After Martinez has critiqued the students’ house project, the class then takes the house apart. The next class of students begins to learn trades skills by building its own house again from scratch.
For those who want to specialize in electricity, plumbing, painting, building maintenance, boilers and home inspection, there are special courses that help students navigate the intricacies of wires, measurements, fuse boxes, reading blueprints, understanding codes, and pressure gauges.
The plumbing course takes students through learning the operation of many plumbing tools, fittings, cutting copper tubes, faucets and valves.
Continuing and Professional Studies’ Plumbing and Boiler class is taught by Lino Grullon who has 25 years of experience and works as a supervisor of skilled tradesman.
“The benefit of taking Continuing and Professional Studies Plumbing and Boiler classes,” stated Grullon, “is that you get a lot of hands on training working with tools.
“When you get out of the course you have the opportunity to start on a plumbing career path. The career path can lead you to jobs as a building supervisor. With these courses and some work experience you can then apply to the city for certification to open your own business,” explained Grullon. Classes are taught in the evenings and on Saturdays.
“When you come out of our courses,” states Martinez, “you can say I know something about construction to any employer or apply for an apprenticeship,” he adds.
Martinez says that many students leave Continuing and Professional Studies courses and go right to work for employers who pay well and include benefits. “My job is not only to see to it that graduates from our building trades programs gain sound construction trades skills, but to see that they have the opportunity to obtain jobs,” stated Martinez.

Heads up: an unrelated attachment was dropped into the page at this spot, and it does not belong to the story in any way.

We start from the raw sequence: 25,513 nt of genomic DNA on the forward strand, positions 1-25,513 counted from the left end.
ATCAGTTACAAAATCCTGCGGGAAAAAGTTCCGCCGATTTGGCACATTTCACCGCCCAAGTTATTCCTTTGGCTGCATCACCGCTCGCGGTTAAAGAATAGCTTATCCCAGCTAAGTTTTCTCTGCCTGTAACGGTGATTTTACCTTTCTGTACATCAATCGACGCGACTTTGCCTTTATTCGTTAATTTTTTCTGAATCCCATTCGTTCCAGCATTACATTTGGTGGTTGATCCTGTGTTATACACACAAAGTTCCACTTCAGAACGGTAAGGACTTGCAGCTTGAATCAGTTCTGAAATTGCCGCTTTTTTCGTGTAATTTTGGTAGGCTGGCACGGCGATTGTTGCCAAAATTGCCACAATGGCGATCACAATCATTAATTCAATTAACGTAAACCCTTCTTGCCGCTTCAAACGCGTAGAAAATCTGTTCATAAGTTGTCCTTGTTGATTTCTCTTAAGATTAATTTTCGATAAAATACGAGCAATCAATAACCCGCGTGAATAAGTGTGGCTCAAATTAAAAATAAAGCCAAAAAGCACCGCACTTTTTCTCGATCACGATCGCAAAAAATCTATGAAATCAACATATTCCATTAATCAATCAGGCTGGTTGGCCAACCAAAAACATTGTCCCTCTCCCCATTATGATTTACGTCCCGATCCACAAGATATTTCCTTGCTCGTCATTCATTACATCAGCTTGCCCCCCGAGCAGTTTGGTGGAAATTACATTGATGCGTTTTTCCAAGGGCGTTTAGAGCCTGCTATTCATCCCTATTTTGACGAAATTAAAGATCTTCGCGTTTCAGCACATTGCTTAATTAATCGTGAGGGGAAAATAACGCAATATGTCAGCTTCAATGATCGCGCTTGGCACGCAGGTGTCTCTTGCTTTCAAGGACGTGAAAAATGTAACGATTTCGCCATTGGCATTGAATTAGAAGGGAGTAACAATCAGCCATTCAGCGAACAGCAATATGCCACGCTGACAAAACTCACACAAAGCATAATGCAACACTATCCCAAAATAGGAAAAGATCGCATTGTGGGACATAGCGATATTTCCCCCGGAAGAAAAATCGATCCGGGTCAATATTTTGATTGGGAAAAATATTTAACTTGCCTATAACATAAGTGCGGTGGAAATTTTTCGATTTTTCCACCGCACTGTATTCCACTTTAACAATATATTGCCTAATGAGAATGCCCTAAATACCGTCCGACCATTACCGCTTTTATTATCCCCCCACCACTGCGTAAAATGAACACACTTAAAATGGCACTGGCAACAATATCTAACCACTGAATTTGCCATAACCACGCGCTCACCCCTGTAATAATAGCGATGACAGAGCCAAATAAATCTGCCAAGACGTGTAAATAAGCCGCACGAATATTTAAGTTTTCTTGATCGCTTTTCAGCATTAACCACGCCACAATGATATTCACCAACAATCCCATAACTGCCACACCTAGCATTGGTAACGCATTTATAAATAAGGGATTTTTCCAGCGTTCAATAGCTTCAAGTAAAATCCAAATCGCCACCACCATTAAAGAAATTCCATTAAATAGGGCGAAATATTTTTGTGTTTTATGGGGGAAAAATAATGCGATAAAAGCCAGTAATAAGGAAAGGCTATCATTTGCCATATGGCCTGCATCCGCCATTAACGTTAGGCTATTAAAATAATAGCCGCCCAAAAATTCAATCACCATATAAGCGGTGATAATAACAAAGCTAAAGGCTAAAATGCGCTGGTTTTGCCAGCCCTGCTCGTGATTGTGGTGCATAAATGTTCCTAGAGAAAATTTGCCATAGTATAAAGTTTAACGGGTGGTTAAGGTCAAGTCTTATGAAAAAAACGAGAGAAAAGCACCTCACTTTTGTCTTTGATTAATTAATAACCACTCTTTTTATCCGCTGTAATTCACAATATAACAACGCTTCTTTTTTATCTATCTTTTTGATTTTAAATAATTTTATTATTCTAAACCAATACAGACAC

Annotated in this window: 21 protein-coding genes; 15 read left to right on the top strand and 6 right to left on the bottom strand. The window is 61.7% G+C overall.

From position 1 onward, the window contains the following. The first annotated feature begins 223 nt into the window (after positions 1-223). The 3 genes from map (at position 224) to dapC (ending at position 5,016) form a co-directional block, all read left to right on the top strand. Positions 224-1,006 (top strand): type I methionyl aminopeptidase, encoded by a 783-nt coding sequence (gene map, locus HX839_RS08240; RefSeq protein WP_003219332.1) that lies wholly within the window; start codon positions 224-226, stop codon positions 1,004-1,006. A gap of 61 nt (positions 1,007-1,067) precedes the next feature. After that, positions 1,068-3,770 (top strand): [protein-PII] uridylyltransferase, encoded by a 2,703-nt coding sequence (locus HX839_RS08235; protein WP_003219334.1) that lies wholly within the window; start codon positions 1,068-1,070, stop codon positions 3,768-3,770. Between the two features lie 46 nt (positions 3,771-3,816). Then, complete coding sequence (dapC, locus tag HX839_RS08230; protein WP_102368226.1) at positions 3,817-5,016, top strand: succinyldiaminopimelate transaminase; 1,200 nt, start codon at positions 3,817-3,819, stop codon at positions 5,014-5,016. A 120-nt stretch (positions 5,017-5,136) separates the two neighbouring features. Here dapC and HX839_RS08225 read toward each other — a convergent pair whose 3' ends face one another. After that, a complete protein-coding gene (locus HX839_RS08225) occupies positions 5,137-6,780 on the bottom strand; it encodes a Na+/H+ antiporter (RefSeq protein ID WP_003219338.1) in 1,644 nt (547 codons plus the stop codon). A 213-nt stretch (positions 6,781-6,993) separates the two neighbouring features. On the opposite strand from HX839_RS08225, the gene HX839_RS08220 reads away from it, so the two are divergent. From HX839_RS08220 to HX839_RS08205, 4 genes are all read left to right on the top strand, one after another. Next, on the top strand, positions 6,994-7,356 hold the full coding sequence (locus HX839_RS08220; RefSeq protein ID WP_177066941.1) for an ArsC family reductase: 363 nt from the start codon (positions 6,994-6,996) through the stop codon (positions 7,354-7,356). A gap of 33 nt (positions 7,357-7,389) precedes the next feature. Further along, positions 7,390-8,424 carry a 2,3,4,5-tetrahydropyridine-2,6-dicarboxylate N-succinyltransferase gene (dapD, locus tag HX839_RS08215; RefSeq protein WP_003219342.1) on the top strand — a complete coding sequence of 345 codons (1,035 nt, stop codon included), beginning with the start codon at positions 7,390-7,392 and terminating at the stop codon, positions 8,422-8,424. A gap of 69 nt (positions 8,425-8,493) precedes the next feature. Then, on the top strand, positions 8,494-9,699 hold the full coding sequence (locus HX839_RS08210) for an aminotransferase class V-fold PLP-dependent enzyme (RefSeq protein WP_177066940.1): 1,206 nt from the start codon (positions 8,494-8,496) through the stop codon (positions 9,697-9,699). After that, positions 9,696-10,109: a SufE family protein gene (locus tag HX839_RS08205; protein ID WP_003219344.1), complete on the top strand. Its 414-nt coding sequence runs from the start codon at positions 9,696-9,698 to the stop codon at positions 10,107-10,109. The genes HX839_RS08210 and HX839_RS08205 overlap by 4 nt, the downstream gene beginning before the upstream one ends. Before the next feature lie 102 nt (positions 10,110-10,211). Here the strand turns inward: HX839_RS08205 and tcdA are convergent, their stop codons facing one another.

A promising career for people in the building trades is to become a Licensed Home Inspector. Bronx Community College’s complete Home Inspector Training course includes a full 100 hours of classroom training in compliance with New York State License requirements, and 40 hours of field training under the supervision of a Licensed Home Inspector.
The U.S. Department of Labor predicts that jobs for Home Inspectors will grow 14% by 2012, and earn up to $42,000 a year. Earnings are higher for certified Home Inspectors with more experience who have had a chance to build up their client pool. New York State lacks a sufficient number of qualified licensed home inspectors.
Home Inspectors observe and provide a written report of the systems and components of a residential building including but not limited to: heating and cooling systems; electrical systems; and structural components – foundation, roof, masonry structure, exterior and interior components or any other related residential building components.
For more information about building trades and Home Inspections courses offered in BCC’s Continuing and Professional Studies program, call (718) 289-5170. Or, visit Philosophy Hall, Room 14, on the campus of Bronx Community College of The City University of New York at West 181st Street & University Avenue, where you can talk to Daniel Martinez or a staff member. And, if you wish you may send an email to email@example.com.
Basic tuition costs for Building Trades Level I courses are:
- Carpentry $399
- Plumbing $389
- Electrical $369
- Boiler $260
- Level II courses for carpentry and plumbing drop to $200 to $239
- Home Inspector $2,400
- Books for each course cost approximately $70.